ORANGE COUNTY, Fla. — Eighty years ago, the United States was in the middle of preparing to enter the costliest war in its history. United under a flag and military propaganda, factories ramped up and men began training to fight Nazis, Japanese and most of all, Adolf Hitler.
No one at the time could have imagined that, decades later, a swastika flag would fly above Orlando.
It happened, though. Anti-Jewish cries were heard in Waterford Lakes and over I-4, to the horror of most Americans. A tiny group of extremists was allowed to gather under a flag protected by free speech it never stood for.
Miles away, students at the historically Black Bethune-Cookman University huddled in their dorm rooms under lockdown after a caller warned about bombs on campus, alleging ties with a Nazi organization.
“He did make connections to that organization in the call,” Daytona Beach Police Chief Jakari Young, an alum of the university, recalled.
The threats and demonstrations were part of a five-year pattern in which extremists have felt emboldened to leave their basements and closets and step into public view.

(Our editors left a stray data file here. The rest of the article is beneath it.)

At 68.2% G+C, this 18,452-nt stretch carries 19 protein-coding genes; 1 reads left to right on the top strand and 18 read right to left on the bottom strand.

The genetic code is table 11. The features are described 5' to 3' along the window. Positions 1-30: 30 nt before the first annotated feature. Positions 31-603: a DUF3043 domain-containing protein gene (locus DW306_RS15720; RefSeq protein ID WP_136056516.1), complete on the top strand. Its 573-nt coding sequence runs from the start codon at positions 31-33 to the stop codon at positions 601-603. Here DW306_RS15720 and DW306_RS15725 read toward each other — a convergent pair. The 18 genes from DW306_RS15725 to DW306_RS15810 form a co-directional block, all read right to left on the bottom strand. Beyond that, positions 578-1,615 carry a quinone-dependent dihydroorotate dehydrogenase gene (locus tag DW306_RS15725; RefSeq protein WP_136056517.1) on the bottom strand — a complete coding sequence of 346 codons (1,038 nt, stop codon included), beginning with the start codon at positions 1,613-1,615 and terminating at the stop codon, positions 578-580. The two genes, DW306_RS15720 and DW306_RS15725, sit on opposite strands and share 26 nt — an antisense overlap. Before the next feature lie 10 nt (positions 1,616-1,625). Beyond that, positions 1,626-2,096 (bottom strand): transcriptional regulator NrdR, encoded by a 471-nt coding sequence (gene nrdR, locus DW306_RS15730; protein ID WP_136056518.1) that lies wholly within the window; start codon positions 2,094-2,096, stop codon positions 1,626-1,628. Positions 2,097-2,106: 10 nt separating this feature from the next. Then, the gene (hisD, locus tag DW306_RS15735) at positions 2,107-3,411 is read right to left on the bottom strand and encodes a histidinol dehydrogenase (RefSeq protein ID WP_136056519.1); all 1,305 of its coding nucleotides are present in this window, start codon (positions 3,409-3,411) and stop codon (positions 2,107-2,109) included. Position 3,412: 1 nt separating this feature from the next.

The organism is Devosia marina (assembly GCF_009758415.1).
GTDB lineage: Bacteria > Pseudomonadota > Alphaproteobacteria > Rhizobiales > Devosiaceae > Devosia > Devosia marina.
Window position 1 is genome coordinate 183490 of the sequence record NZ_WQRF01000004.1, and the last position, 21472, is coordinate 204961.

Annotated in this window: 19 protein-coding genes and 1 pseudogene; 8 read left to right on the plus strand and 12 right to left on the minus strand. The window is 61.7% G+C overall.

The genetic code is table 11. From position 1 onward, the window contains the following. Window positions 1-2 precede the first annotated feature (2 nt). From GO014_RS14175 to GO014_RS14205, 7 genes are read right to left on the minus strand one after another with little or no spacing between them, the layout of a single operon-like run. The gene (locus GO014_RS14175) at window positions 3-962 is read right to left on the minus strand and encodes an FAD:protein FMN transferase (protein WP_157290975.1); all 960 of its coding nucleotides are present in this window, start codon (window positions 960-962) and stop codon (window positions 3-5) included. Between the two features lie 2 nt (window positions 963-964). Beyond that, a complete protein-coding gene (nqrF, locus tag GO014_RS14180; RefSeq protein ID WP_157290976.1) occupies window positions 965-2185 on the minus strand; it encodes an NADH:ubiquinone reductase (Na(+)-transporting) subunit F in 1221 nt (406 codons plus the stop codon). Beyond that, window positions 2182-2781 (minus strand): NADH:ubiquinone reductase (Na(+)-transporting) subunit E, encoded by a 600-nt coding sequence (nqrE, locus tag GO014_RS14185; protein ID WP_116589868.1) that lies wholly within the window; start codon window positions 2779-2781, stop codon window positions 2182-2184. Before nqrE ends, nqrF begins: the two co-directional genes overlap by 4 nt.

Former judge and Bethune-Cookman Chairman Belvin Perry said it was a consequence of political leaders embracing — or at least tolerating — the expression of those views to court potential supporters.
“I’m disappointed in our politics today,” Perry said. “I’m disappointed in the hatred that’s been shown in this country, toward people who don’t look like other people.”
Nazis weren’t the only active group in Central Florida this weekend. Conservative social media spheres went wild after a video showing supposed immigrants being dropped off at a hotel in Maitland. The videos were amplified to a national audience by local politicians and political hopefuls.
However, there were no immigrants. All the workers had visas and were brought in to help out at a nursery, a practice that has happened in past years.
Still, an anti-immigration rally took place, where only some of the participants were aware of the workers’ statuses. Toward the end, it got ugly as the protesters’ rage was directed at police officers guarding the facility.
One man told the officers they should remove their flag patches from their uniforms.
“You’re not American any more,” he screamed to the men doing their jobs and upholding the law.
The open rage expressed toward an officer in that simple exchange would have been unthinkable among conservatives just a few years ago.
“To me, [Monday’s incidents are] a wake-up call,” Perry said. “This goes far beyond party affiliation. It goes to the heart of this democracy. It goes to the heart of being Americans.”
He said security procedures at Bethune-Cookman would be examined and addressed, but no amount of security would eliminate the threat of extremists and hateful people wishing to do its Black student body harm.
Instead, he said people needed to see the faces of haters — and expose them.
“These folks exist in the shadows, but people know about them,” he said. “They know who they are, and they need to expose them.”
©2022 Cox Media Group